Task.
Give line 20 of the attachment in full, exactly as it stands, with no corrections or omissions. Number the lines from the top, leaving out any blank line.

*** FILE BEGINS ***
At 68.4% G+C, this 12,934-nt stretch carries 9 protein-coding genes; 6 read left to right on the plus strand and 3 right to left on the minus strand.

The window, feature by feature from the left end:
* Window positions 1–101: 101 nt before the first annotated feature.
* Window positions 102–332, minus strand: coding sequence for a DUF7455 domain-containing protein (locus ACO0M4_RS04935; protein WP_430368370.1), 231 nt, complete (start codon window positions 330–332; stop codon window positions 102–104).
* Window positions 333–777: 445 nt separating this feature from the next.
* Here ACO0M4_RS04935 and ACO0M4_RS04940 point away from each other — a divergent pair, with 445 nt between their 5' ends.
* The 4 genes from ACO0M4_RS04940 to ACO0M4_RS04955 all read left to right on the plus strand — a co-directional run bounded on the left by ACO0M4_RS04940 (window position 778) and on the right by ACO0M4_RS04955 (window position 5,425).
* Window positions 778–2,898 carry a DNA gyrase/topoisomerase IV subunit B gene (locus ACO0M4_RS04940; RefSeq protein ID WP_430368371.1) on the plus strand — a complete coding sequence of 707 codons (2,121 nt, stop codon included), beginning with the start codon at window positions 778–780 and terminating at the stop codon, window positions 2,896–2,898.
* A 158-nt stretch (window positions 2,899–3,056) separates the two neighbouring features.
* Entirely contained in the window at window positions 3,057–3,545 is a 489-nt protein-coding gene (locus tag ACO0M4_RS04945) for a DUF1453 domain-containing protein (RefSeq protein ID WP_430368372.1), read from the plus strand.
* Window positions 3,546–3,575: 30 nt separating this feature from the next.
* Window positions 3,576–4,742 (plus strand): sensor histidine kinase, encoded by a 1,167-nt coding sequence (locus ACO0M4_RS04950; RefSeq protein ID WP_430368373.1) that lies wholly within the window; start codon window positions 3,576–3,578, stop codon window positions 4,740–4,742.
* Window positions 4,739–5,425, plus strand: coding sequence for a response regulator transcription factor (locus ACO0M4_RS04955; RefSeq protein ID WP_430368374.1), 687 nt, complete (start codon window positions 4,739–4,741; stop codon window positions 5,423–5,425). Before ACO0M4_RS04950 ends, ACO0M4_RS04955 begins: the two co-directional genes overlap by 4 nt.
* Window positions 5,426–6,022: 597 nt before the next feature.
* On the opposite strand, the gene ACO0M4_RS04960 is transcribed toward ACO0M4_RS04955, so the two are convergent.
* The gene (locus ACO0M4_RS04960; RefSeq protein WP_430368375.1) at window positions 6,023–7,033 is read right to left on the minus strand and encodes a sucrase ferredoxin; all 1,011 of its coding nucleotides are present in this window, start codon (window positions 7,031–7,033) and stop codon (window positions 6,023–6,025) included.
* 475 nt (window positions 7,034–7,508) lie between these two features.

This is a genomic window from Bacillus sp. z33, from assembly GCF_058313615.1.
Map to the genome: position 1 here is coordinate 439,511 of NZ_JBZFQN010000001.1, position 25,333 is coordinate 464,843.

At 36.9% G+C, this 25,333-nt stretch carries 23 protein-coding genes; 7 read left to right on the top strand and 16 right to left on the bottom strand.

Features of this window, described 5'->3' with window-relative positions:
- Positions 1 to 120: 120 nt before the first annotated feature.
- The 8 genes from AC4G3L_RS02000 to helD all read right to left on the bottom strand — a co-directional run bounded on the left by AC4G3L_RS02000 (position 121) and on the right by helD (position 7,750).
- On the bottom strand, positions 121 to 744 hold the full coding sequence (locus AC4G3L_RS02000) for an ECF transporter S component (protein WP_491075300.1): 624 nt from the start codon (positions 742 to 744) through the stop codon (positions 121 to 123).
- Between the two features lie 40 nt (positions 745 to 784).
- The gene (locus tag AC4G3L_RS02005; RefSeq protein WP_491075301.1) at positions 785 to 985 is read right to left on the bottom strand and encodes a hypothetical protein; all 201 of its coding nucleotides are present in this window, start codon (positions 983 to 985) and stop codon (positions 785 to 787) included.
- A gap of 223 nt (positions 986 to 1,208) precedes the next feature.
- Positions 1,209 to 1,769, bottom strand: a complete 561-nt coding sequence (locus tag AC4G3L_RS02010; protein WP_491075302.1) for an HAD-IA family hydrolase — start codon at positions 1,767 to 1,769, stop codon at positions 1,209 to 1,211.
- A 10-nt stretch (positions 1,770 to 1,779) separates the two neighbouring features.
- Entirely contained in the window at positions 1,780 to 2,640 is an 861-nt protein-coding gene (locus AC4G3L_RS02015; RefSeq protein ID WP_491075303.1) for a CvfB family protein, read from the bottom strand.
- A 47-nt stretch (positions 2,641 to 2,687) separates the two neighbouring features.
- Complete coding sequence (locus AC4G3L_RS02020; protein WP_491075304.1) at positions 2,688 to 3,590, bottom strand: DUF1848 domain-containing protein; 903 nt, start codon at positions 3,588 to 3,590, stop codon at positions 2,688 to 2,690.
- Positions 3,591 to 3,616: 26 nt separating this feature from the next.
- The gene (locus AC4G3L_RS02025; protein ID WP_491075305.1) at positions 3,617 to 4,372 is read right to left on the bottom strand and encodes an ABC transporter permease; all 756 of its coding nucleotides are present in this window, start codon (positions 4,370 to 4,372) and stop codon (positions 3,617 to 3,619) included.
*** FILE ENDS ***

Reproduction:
At 36.9% G+C, this 25,333-nt stretch carries 23 protein-coding genes; 7 read left to right on the top strand and 16 right to left on the bottom strand.